I teach at a school here in England and was excited that there was a ‘Pancake’ day until I realized I would be making 60 crepes not pancakes! Needless to say by the time I was flipping my 6oth crepe I felt like I had a reasonable grasp on making the yummy and might I add very French treat.

  18. Hélène says:

    I love Buckwheat galettes. They are different than the crêpes. You only mix the Buckwheat with water, salt and baking soda. It makes thin galettes like in France. Now I am going to try your recipe. I have never heard of whisking up the whites before but makes sense now. They look more fluffy. What a treat for your son. I do eat my galettes with a tab of butter and molasses.

  19. can you recommend a good omelette pan? i find mine i too big and makes a flat omelette

  20. mattwright says:

    Visnja – I like the carbon steel pans by De Buyer. They are relatively cheap, and heat perfectly.

  21. Dawn says:

    Matt, I made these this weekend for a crowd of about 20 hungry adults and children, and they were devoured. Even Ian loved them – his first taste of pancakes ever! We will definitely be adding these to our regular rotation.

  22. Eimear Rose says:

    Just made these without the egg and soya milk instead of dairy. Used ground flax and water for the egg. They were perfect. I have been looking for a GF pancake without egg that is fluffy and holds together- thanks for this! The flour: liquid ratio is perfect!

  23. Amy says:

    Thank you so much for this recipe! I made them this morning and they turned out perfectly.

  24. Hi there,
    Just wanted to say thanks for posting this recipe!! I googled gluten free pancakes, looking for a recipe we could use for brunch this morning. We made these ones and they were a definite success!! They were definitely lighter than the oatmeal pancakes we used to make and have gone down so much better!! We think we’ll have to double the recipe next time…they disappeared way to quickly!! So thanks for sharing!!
    Elizabeth and family, from New Zealand :)

  25. Amy says:

    I’ve made this 3 times now and it’s awesome! I added a bunch of cinnamon, nutmeg and cloves last time and it was lovely. My non-diabetic in laws, who have no idea whatsoever about diabetic food needs even liked it. Or at least they didn’t say anything to my face… 8^)

    Thanks!!

  26. Lisa says:

    Great pancakes! I didn’t read the recipe through first, and therefore just dumped the egg in with the rest of the wet ingredients, but they turned out great anyway. I added 1/2 teaspoon vanilla and also made the following substituions because my husband is on a candida diet. He ate his with almond butter, and I doused mine with butter and maple syrup! WIll add some cinnamon next time. Candida-friendly substitutions: a bit of stevia instead of the maple syrup, unsweetened almond milk for the milk, and canola oil instead of butter. Gorgeous photography, too.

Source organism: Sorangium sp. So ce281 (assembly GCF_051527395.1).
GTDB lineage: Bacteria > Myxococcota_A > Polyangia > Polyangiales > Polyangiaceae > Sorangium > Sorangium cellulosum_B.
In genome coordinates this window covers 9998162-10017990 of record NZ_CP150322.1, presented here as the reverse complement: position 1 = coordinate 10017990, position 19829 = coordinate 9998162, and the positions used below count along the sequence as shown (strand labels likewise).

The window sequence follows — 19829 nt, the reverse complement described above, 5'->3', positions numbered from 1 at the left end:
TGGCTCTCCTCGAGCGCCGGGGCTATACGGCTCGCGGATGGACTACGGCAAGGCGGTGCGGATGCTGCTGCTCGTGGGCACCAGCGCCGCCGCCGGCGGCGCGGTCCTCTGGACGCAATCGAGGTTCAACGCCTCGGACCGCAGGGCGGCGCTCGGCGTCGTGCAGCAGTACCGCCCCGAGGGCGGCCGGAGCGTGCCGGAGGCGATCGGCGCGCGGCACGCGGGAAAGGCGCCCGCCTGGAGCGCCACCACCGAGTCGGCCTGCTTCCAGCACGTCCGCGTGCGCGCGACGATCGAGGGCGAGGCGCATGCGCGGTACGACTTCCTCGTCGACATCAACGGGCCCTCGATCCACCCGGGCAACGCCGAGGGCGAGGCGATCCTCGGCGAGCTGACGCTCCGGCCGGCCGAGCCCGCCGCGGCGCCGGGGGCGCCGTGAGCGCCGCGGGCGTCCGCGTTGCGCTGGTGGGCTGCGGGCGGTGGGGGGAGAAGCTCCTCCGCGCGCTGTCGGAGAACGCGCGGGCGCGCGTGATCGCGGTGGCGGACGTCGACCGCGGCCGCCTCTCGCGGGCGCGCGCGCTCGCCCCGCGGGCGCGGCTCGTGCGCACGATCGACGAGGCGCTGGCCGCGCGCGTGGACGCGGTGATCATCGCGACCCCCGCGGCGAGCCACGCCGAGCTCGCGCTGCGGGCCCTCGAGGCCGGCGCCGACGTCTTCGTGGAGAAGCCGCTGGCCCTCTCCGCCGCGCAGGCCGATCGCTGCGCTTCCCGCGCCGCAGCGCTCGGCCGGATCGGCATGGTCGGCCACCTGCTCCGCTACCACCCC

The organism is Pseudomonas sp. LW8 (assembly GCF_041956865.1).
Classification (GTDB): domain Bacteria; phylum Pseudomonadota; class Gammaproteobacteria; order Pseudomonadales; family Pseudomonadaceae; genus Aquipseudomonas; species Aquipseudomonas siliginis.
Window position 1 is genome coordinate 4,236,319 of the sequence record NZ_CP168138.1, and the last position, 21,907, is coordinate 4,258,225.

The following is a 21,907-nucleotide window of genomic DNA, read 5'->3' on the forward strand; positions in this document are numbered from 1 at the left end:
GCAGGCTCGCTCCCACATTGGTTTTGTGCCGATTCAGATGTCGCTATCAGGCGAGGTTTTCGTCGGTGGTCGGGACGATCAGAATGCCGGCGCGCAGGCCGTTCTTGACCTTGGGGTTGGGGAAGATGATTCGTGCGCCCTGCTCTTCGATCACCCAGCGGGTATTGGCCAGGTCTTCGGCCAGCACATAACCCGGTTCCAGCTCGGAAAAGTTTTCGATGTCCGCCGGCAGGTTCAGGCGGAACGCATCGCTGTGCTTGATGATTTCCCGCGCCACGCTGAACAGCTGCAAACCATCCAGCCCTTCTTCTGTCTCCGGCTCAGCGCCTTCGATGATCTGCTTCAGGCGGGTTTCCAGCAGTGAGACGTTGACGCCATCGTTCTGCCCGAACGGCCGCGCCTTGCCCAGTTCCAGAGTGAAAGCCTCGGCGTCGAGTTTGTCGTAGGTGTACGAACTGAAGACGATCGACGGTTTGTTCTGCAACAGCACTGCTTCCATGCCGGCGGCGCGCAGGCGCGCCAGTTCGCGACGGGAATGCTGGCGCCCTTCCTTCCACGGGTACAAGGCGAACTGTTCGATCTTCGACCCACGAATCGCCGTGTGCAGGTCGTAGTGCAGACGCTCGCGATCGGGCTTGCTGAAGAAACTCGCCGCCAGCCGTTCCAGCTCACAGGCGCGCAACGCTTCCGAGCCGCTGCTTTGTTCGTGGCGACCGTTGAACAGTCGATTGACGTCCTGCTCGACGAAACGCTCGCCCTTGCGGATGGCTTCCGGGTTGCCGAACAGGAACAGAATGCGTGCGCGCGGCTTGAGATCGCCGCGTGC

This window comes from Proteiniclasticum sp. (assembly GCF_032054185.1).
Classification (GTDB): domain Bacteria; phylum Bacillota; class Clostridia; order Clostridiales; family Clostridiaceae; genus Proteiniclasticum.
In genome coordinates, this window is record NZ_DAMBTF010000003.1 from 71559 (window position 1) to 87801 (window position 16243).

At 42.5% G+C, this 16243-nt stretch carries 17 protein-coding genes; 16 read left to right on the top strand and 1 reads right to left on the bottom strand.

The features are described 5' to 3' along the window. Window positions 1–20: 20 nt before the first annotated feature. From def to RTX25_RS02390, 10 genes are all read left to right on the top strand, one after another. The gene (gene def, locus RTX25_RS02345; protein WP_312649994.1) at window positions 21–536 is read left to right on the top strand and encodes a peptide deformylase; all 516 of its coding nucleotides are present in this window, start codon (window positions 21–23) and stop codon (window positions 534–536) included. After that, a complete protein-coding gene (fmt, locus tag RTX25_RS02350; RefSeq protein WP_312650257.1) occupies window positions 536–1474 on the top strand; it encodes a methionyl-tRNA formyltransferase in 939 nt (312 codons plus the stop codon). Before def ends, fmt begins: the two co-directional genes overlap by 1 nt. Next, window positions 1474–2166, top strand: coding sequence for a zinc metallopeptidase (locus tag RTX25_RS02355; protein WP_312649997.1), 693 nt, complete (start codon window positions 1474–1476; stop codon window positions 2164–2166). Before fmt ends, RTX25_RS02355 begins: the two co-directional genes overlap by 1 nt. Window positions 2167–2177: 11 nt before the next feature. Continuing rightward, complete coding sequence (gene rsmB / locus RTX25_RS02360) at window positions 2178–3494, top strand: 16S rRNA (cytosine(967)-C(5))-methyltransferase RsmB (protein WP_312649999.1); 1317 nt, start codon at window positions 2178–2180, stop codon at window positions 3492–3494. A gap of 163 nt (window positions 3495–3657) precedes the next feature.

27. Linda Brown says:

    Just tried you buckwheat pancakes and they are wonderful

  28. naomi devlin says:

    These look gorgeous! Your photos of pancakes and process are all stunning. What a lucky son! x x x

  29. B Gordon says:

    I have had these pancakes every weekend with my kids the last two months since reading this post. Thank you so much for this recipe. I have tried several variations including adding homemade yogurt and milk. I had always mixed buckwheat with brown rice flour or another gluten free flour thinking that buckwheat on its own wouldn’t turn out well. These are actually far better than any other gluten free combination or mix out there.

  30. Rebecca says:

    These are amazing. thanks for this recipe.
    I put a little blackstrap molasses, yogurt and fruit on top and its the best breakfast ever!

  31. Bridgett says:

    I substituted buttermilk for the milk and they turned out great!

  32. Alice says:

    Unbelievably good! My husband is not a gluten free guy so we usually have to eat separate foods. These are the best pancakes ever.

  33. Gabrielle says:

    I just made these for my chef husband and they were amazing! We are out of maple syrup so I used molasses instead and leftover mixed berry sauce from yesterday’s breakfast. Delicious!

  34. Christa Lomax says:

    These are delicious! And so easy to make. The family is happy :)

  35. Colleen says:

    Just have a quick question for you – is it two thirds of a teaspoon of baking powder, or 2 to 3 teaspoons? Just wanted to make sure. These look great. Can’t wait to try them. Thanks.

  36. mattwright says:

    Collen – it is two thirds

  37. catherine sinclair galea says:

    A very inspiring chatty recipe with great pics. I made them just now and one son whipped up the whites which make them light and fluffy. I also replaced the mik with soya and the butter with grapeseed oil plus a dash of ground cinnamon. Cooked them in grapeseed oil except for my husband who likes them in butter – and the kids had them wiht Nutella or butter and honey. I have them last and plain so they won’t get and colder and then add something sweet (as above) with the penultimate bite so that the last bite is not sickly sweet. Very many thanks and congratulations to you all.

  38. Jenijen says:

    Making these for the first time right now (Easter morning). Just snuck one of the first batch. Incredible! Best gf thing I’ve made yet ;) Thanks!